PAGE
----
When people find out we adopted a teenager, they always ask if we are having any problems. I admit, teens, in general, adopted or not, struggle through life trying to assert independence and determine identity. Adoption adds more layers to this struggle. I have a well adjusted 14 year old, almost 15 year old. He loves video games and band. He enjoys socializing, dislikes chores, enjoys sleeping in, trips over his own feet, and only listens to mom when I use my "listen to me now" tone of voice. He is messy, does not care what he wears (holes and frayed hems), is loyal to his friends, loves his family, is gentle with cats, is polite to strangers and elders, and treats his best friend like a brother.
Some teens don't want others to know they are adopted. We were talking the other morning and he says he lets everyone know about his adoption. He is comfortable with who he is and how he fits into our family. He is comfortable with how our family fits with his biological family. At 14, I sure was not comfortable with who I was, though I knew how I fit into my family. He is doing well in school. He is involved in wonderful extracurricular activities, many that he can continue into adulthood. He is self confident including able to give a speech to a few hundred people.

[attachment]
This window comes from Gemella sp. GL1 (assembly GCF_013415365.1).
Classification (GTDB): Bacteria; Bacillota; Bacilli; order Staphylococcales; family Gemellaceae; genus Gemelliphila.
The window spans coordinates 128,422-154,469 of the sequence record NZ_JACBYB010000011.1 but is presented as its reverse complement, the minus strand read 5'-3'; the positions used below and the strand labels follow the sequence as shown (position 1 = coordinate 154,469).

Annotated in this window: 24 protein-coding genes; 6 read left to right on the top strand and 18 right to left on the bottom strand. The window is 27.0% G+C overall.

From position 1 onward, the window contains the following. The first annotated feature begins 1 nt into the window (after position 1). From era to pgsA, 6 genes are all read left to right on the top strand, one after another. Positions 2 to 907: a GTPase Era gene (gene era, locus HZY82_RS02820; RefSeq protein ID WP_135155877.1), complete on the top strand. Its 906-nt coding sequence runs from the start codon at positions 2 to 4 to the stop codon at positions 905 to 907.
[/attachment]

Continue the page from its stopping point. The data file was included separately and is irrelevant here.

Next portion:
During the adoption process, we and our son attended counseling to smooth the transition. Also, he met with his Guardian Ad Litum (GAL) who has known him from infancy. The counselors and the GAL all stated our son was resilient and able to adjust to life very well. I pray this ability continues through his teens and adulthood. Resiliency is more than coping, it is the ability to deal with whatever life throws at you; many adults struggle with this skill, my teen possesses it already.
I have a happy, well-adjusted teenage son. We are blessed to be a family.